Yellowstone volcano: activity updates
Yellowstone volcano (USA): magnitude 4.8 earthquake likely no precursor of new eruption
lundi mars 31, 2014 17:57 | AUTEUR : T
The recent earthquakes at YellowstoneA magnitude 4.8 earthquake at shallow 7 km depth occurred yesterday morning with an epicenter located 4 miles north-northeast of Norris Geyser Basin in Yellowstone National Park. It was the largest quake since 1980 and occurred near the center of a region of recent ground uplift.
The event has sparked media reports that "Yellowstone might be erupting soon",- however, while this event could be a precursor to new activity, it is far from likely that this will actually happen. In addition, the next eruption at Yellowstone if it is going to occur in a foreseeable future, is most likely going to be a small event (not a supervolcano eruption!).
USGS published the following press release:
University of Utah Seismograph Stations
Released: March 30, 2014 08:15 AM MDT
The University of Utah Seismograph Stations reports that a light earthquake occurred at 06:34 AM on March 30, 2014 (MDT). The epicenter of the magnitude 4.8 shock was located 4 miles north-northeast of Norris Geyser Basin in Yellowstone National Park, Wyoming. This earthquake is part of a series of earthquakes that began in this area on Thursday, March 27. As of 8:15 am today, this series has included at least 25 earthquakes in addition to the main shock, with the largest of magnitude 3.1. The magnitude 4.8 main shock was reported felt in Yellowstone National Park and in the towns of West
Yellowstone and Gardiner, Montana.
Anyone who felt the earthquake is encouraged to fill out a survey form on either the Seismograph stations web site: www.quake.utah.edu or the U.S. Geological Survey web site: earthquake.usgs.gov.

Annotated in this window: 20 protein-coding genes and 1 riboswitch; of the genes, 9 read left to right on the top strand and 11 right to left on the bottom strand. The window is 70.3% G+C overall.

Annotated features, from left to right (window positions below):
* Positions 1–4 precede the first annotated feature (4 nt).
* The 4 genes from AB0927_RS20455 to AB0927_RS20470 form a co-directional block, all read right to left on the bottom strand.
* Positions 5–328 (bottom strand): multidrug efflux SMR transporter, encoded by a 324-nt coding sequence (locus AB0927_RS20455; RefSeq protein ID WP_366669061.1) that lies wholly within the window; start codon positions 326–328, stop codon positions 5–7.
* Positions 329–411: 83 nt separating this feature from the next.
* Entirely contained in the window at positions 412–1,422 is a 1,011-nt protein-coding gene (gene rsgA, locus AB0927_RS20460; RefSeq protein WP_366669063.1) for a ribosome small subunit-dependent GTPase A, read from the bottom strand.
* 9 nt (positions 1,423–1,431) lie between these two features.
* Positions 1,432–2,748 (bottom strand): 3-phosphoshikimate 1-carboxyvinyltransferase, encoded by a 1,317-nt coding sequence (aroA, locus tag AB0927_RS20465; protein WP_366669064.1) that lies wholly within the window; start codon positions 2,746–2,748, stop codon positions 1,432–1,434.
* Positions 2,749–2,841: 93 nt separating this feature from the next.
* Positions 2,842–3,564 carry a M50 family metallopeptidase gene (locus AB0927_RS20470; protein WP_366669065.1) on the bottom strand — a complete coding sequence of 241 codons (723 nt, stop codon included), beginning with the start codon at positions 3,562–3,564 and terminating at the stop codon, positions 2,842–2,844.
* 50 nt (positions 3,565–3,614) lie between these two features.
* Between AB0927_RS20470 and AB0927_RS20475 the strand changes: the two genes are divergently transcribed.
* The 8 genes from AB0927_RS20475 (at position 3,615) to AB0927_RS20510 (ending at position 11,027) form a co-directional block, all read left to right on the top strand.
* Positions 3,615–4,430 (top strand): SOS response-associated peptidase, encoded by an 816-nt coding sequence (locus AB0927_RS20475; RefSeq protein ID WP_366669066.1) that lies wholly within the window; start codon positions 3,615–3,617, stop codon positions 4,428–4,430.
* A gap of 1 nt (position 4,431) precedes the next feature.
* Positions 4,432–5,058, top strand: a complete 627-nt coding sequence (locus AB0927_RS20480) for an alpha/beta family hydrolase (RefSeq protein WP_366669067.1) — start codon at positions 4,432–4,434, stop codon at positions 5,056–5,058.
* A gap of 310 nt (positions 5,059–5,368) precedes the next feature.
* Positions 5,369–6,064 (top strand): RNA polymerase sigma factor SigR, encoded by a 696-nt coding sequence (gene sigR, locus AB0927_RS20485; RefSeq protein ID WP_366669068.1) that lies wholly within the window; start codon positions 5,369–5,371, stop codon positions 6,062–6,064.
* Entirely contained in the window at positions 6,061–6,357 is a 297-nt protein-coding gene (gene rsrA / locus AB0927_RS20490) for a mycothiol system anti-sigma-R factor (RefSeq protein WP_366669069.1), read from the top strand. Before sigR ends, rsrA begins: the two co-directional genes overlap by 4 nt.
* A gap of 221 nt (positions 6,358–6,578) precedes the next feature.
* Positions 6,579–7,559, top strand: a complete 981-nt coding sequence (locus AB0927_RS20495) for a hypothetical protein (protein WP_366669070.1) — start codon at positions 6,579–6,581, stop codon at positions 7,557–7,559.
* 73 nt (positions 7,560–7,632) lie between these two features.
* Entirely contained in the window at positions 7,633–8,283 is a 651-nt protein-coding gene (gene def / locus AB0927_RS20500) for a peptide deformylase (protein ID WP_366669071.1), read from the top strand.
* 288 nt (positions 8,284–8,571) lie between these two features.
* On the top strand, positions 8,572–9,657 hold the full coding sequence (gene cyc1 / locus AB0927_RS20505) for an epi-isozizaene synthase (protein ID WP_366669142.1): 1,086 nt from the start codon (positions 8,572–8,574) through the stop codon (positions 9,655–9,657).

Today's event is the largest earthquake at Yellowstone since February 22, 1980, and occurred near the center of a region of recent ground uplift described in a YVO Information Statement on February 18, 2014. The Yellowstone Volcano Observatory has been tracking this uplift episode for about 7 months.
As discussed in the March 3, 2014 YVO Monthly Update, seismicity in the general region of the uplift has been elevated for several months. A previous period of uplift in this area occurred between 1996 and 2003, and it was also accompanied by elevated seismicity.
A USGS field team is in Yellowstone and will visit the area near the earthquake's epicenter today. The team will look for any surface changes that the earthquake may have caused, and for possible effects to the hydrothermal system at Norris Geyser Basin.
Based on the style and location of today's earthquake, at this time YVO sees no indication of additional geologic activity other than continuing seismicity.
The Yellowstone Volcano Observatory (YVO) provides long-term monitoring of volcanic and earthquake activity in the Yellowstone National Park region. Yellowstone is the site of the largest and most diverse collection of natural thermal features in the world and the first National Park. YVO is one of the five USGS Volcano Observatories that monitor volcanoes within the United States for science and public safety.
vendredi, août 02, 2013
The famous Steamboat Geyser erupted again during the past night breaking a 8 years period of dormancy. Known as the currently largest geyser in the world, its jets are known to reach up to 90 m height. ... [details]
Yellowstone caldera volcano (Wyoming, USA): monthly update - slight increase in earthquake swarms, deflation
vendredi, janv. 04, 2013
During the month of December 2012, the University of Utah reports 101 earthquakes were located in the Yellowstone National Park region with a notable increase of earthquake swarms. ... [details]
Yellowstone caldera volcano (Wyoming, USA): elevated seismic activity, but within normal activity range
vendredi, nov. 02, 2012
Yellowstone earthquake activity remains at background levels. ... [details]
dimanche, oct. 07, 2012
A small earthquake swarm occurred under the Yellowstone caldera. The quakes are few and very small and no indicator of an impending eruption. It completely falls under what is normal behavior of an active caldera. [details]